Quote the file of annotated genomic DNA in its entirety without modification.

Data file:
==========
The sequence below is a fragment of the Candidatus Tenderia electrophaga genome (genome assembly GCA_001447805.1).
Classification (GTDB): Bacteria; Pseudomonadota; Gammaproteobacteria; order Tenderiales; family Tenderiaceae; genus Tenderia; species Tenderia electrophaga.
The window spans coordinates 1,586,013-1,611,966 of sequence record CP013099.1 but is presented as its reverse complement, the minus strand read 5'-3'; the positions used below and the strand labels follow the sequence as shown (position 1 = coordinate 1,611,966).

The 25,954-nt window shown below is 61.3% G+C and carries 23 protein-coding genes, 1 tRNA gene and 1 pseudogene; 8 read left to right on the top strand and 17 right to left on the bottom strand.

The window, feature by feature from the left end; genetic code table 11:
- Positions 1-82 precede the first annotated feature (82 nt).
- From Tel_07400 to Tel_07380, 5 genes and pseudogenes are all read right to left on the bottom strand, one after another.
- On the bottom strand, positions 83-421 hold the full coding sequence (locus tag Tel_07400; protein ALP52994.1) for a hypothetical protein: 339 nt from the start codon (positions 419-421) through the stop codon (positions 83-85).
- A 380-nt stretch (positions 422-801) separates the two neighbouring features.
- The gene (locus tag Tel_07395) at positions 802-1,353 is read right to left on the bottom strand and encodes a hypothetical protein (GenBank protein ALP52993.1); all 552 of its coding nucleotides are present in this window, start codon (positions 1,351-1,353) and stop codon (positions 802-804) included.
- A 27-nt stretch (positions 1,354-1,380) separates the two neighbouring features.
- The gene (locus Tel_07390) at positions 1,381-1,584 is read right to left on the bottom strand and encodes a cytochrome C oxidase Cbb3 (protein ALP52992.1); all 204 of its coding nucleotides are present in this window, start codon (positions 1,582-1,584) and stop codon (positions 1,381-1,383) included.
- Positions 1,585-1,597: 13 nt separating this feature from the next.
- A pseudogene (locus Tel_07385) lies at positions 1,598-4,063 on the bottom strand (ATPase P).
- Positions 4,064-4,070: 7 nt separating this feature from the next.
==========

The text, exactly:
The sequence below is a fragment of the Candidatus Tenderia electrophaga genome (genome assembly GCA_001447805.1).
Classification (GTDB): Bacteria; Pseudomonadota; Gammaproteobacteria; order Tenderiales; family Tenderiaceae; genus Tenderia; species Tenderia electrophaga.
The window spans coordinates 1,586,013-1,611,966 of sequence record CP013099.1 but is presented as its reverse complement, the minus strand read 5'-3'; the positions used below and the strand labels follow the sequence as shown (position 1 = coordinate 1,611,966).

The 25,954-nt window shown below is 61.3% G+C and carries 23 protein-coding genes, 1 tRNA gene and 1 pseudogene; 8 read left to right on the top strand and 17 right to left on the bottom strand.

The window, feature by feature from the left end; genetic code table 11:
- Positions 1-82 precede the first annotated feature (82 nt).
- From Tel_07400 to Tel_07380, 5 genes and pseudogenes are all read right to left on the bottom strand, one after another.
- On the bottom strand, positions 83-421 hold the full coding sequence (locus tag Tel_07400; protein ALP52994.1) for a hypothetical protein: 339 nt from the start codon (positions 419-421) through the stop codon (positions 83-85).
- A 380-nt stretch (positions 422-801) separates the two neighbouring features.
- The gene (locus tag Tel_07395) at positions 802-1,353 is read right to left on the bottom strand and encodes a hypothetical protein (GenBank protein ALP52993.1); all 552 of its coding nucleotides are present in this window, start codon (positions 1,351-1,353) and stop codon (positions 802-804) included.
- A 27-nt stretch (positions 1,354-1,380) separates the two neighbouring features.
- The gene (locus Tel_07390) at positions 1,381-1,584 is read right to left on the bottom strand and encodes a cytochrome C oxidase Cbb3 (protein ALP52992.1); all 204 of its coding nucleotides are present in this window, start codon (positions 1,582-1,584) and stop codon (positions 1,381-1,383) included.
- Positions 1,585-1,597: 13 nt separating this feature from the next.
- A pseudogene (locus Tel_07385) lies at positions 1,598-4,063 on the bottom strand (ATPase P).
- Positions 4,064-4,070: 7 nt separating this feature from the next.